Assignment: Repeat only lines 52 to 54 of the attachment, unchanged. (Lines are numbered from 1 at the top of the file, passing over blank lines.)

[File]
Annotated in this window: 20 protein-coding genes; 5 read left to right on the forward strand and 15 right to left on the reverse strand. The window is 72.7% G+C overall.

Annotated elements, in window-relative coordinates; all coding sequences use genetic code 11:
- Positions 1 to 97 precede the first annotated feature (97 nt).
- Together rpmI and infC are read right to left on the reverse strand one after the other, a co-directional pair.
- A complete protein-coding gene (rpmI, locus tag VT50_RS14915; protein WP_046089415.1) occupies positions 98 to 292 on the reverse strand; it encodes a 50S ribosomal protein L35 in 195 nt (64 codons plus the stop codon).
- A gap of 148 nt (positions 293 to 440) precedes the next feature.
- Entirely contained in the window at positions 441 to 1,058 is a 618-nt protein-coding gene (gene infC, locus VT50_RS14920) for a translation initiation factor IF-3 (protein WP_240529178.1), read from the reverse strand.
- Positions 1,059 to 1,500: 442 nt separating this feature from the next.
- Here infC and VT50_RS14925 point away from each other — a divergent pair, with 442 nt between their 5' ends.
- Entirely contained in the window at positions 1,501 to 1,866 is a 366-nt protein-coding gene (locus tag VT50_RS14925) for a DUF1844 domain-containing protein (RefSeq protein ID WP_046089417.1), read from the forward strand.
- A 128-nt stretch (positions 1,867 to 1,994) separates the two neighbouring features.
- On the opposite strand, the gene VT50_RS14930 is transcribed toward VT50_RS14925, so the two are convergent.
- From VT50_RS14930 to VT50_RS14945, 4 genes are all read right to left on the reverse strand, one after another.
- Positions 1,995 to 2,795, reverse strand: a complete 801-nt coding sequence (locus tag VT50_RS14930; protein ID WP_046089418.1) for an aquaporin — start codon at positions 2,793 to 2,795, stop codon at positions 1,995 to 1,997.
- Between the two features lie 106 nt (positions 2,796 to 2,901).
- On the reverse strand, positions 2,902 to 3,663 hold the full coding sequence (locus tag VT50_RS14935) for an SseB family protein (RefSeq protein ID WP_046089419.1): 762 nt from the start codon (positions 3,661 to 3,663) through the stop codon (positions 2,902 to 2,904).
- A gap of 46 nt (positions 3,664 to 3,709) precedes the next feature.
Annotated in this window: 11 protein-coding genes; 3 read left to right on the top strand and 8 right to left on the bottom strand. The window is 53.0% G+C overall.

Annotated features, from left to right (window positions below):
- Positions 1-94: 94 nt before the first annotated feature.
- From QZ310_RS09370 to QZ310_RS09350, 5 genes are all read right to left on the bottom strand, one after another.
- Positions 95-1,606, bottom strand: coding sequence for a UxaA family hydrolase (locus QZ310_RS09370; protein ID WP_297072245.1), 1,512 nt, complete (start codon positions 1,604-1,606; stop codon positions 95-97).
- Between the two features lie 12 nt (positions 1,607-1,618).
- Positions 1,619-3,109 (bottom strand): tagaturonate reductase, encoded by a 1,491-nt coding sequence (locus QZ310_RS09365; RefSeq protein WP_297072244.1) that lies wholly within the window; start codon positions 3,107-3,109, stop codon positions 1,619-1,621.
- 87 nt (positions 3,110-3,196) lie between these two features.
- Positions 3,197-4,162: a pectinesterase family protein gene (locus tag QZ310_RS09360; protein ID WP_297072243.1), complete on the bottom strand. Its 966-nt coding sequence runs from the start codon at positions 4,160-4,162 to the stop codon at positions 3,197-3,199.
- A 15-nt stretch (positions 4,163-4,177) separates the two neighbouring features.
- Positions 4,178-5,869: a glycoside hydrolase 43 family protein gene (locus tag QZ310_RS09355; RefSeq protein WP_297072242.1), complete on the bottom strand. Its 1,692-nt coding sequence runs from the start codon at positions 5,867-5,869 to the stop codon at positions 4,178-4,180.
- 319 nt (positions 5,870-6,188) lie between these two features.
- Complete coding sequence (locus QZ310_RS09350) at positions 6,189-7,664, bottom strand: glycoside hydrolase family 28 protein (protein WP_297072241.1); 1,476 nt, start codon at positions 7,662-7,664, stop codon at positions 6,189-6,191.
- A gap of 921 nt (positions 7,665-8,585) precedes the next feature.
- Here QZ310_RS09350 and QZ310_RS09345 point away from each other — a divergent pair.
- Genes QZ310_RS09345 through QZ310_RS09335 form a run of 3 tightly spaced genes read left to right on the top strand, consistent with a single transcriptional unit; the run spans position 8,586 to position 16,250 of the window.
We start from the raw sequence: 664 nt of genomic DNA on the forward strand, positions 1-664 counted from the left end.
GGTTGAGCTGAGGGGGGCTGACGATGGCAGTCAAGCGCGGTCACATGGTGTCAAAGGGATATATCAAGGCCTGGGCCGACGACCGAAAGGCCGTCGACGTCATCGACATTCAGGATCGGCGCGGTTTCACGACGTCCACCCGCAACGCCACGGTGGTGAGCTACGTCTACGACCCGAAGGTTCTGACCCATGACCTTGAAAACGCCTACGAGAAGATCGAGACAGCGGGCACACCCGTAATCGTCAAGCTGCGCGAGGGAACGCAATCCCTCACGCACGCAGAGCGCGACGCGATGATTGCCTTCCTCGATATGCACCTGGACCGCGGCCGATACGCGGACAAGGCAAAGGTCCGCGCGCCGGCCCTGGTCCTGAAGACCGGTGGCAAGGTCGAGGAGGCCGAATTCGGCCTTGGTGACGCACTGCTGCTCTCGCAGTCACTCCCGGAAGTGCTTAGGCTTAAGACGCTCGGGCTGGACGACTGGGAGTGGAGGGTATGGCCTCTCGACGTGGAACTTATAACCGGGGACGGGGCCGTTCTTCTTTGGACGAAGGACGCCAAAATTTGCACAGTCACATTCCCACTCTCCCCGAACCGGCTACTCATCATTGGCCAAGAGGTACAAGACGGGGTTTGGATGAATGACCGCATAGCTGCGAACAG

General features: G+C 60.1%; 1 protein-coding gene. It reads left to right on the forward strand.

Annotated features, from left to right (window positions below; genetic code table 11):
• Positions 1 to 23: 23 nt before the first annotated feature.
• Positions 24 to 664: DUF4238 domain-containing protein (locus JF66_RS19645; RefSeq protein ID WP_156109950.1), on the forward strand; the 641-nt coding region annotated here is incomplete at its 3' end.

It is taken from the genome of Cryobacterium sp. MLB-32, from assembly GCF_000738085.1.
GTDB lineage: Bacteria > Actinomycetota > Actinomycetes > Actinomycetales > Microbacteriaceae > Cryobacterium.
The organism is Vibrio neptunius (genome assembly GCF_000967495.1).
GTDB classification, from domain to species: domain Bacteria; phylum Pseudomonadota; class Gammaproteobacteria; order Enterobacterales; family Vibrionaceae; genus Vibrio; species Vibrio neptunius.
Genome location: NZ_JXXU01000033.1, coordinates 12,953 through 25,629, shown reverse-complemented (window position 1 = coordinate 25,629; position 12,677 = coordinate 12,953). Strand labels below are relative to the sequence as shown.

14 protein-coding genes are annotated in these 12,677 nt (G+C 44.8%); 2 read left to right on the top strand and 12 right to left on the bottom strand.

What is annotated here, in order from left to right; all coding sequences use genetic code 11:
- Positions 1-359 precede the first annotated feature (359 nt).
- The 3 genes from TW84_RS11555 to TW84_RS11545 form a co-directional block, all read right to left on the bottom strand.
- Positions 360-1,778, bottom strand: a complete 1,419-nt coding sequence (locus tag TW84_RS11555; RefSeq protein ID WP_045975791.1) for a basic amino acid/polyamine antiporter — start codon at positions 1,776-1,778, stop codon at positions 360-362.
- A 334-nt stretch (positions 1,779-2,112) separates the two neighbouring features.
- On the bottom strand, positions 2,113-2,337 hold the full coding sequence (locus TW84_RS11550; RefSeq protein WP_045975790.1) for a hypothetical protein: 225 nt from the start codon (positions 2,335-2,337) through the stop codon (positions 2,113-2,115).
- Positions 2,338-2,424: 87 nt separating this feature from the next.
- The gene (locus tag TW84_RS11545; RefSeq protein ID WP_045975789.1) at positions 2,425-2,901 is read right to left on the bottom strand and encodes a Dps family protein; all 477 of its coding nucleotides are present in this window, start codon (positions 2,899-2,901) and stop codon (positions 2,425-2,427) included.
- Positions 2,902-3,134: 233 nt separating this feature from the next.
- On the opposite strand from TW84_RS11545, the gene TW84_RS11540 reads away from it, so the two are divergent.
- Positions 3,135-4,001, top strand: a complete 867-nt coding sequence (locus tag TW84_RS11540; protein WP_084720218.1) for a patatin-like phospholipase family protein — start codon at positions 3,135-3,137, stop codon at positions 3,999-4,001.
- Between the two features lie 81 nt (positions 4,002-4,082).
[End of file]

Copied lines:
- Positions 2,338-2,424: 87 nt separating this feature from the next.
- The gene (locus tag TW84_RS11545; RefSeq protein ID WP_045975789.1) at positions 2,425-2,901 is read right to left on the bottom strand and encodes a Dps family protein; all 477 of its coding nucleotides are present in this window, start codon (positions 2,899-2,901) and stop codon (positions 2,425-2,427) included.
- Positions 2,902-3,134: 233 nt separating this feature from the next.